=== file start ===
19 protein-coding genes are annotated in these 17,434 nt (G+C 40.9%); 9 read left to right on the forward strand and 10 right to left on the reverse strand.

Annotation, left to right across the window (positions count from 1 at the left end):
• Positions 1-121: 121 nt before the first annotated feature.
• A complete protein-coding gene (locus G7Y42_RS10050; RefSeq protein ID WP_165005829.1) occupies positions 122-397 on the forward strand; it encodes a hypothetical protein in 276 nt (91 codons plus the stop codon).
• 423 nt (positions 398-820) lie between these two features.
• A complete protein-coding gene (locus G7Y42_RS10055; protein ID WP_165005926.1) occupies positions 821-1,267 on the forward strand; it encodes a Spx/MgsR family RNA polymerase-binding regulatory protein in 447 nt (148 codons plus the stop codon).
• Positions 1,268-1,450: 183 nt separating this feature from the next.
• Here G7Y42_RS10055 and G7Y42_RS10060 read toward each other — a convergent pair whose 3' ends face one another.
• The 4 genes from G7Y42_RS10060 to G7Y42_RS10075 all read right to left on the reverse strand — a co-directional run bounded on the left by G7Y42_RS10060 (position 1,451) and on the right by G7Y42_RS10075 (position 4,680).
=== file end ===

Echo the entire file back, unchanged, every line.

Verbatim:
19 protein-coding genes are annotated in these 17,434 nt (G+C 40.9%); 9 read left to right on the forward strand and 10 right to left on the reverse strand.

Annotation, left to right across the window (positions count from 1 at the left end):
• Positions 1-121: 121 nt before the first annotated feature.
• A complete protein-coding gene (locus G7Y42_RS10050; RefSeq protein ID WP_165005829.1) occupies positions 122-397 on the forward strand; it encodes a hypothetical protein in 276 nt (91 codons plus the stop codon).
• 423 nt (positions 398-820) lie between these two features.
• A complete protein-coding gene (locus G7Y42_RS10055; protein ID WP_165005926.1) occupies positions 821-1,267 on the forward strand; it encodes a Spx/MgsR family RNA polymerase-binding regulatory protein in 447 nt (148 codons plus the stop codon).
• Positions 1,268-1,450: 183 nt separating this feature from the next.
• Here G7Y42_RS10055 and G7Y42_RS10060 read toward each other — a convergent pair whose 3' ends face one another.
• The 4 genes from G7Y42_RS10060 to G7Y42_RS10075 all read right to left on the reverse strand — a co-directional run bounded on the left by G7Y42_RS10060 (position 1,451) and on the right by G7Y42_RS10075 (position 4,680).